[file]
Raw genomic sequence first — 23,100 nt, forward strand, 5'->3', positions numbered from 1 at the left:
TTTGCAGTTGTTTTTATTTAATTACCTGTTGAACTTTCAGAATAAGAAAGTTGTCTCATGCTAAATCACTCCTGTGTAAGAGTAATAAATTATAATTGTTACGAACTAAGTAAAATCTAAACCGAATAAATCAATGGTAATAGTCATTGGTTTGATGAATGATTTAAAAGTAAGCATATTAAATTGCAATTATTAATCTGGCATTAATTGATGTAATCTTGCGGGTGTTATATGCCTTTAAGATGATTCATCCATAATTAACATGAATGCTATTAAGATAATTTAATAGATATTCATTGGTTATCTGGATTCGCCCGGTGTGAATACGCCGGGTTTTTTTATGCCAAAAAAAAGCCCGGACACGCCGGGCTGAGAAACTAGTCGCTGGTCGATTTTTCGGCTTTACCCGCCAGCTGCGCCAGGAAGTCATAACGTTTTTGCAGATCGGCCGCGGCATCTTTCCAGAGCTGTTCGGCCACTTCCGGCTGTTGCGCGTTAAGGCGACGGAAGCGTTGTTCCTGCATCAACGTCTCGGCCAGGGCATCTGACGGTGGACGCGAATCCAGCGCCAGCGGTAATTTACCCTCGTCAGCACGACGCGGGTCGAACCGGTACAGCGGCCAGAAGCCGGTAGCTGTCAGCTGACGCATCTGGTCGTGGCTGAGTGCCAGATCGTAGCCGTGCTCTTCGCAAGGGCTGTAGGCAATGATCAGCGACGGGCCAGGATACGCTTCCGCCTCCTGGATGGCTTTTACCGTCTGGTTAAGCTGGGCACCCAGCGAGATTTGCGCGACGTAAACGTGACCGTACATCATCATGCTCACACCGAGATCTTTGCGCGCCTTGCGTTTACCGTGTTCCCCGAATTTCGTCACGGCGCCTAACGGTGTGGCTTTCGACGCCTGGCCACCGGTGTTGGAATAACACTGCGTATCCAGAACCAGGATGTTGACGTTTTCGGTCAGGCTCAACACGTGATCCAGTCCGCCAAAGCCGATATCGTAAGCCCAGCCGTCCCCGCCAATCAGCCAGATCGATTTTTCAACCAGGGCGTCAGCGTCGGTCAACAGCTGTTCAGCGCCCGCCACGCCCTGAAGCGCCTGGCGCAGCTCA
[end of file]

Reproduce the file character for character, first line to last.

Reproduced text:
Raw genomic sequence first — 23,100 nt, forward strand, 5'->3', positions numbered from 1 at the left:
TTTGCAGTTGTTTTTATTTAATTACCTGTTGAACTTTCAGAATAAGAAAGTTGTCTCATGCTAAATCACTCCTGTGTAAGAGTAATAAATTATAATTGTTACGAACTAAGTAAAATCTAAACCGAATAAATCAATGGTAATAGTCATTGGTTTGATGAATGATTTAAAAGTAAGCATATTAAATTGCAATTATTAATCTGGCATTAATTGATGTAATCTTGCGGGTGTTATATGCCTTTAAGATGATTCATCCATAATTAACATGAATGCTATTAAGATAATTTAATAGATATTCATTGGTTATCTGGATTCGCCCGGTGTGAATACGCCGGGTTTTTTTATGCCAAAAAAAAGCCCGGACACGCCGGGCTGAGAAACTAGTCGCTGGTCGATTTTTCGGCTTTACCCGCCAGCTGCGCCAGGAAGTCATAACGTTTTTGCAGATCGGCCGCGGCATCTTTCCAGAGCTGTTCGGCCACTTCCGGCTGTTGCGCGTTAAGGCGACGGAAGCGTTGTTCCTGCATCAACGTCTCGGCCAGGGCATCTGACGGTGGACGCGAATCCAGCGCCAGCGGTAATTTACCCTCGTCAGCACGACGCGGGTCGAACCGGTACAGCGGCCAGAAGCCGGTAGCTGTCAGCTGACGCATCTGGTCGTGGCTGAGTGCCAGATCGTAGCCGTGCTCTTCGCAAGGGCTGTAGGCAATGATCAGCGACGGGCCAGGATACGCTTCCGCCTCCTGGATGGCTTTTACCGTCTGGTTAAGCTGGGCACCCAGCGAGATTTGCGCGACGTAAACGTGACCGTACATCATCATGCTCACACCGAGATCTTTGCGCGCCTTGCGTTTACCGTGTTCCCCGAATTTCGTCACGGCGCCTAACGGTGTGGCTTTCGACGCCTGGCCACCGGTGTTGGAATAACACTGCGTATCCAGAACCAGGATGTTGACGTTTTCGGTCAGGCTCAACACGTGATCCAGTCCGCCAAAGCCGATATCGTAAGCCCAGCCGTCCCCGCCAATCAGCCAGATCGATTTTTCAACCAGGGCGTCAGCGTCGGTCAACAGCTGTTCAGCGCCCGCCACGCCCTGAAGCGCCTGGCGCAGCTCA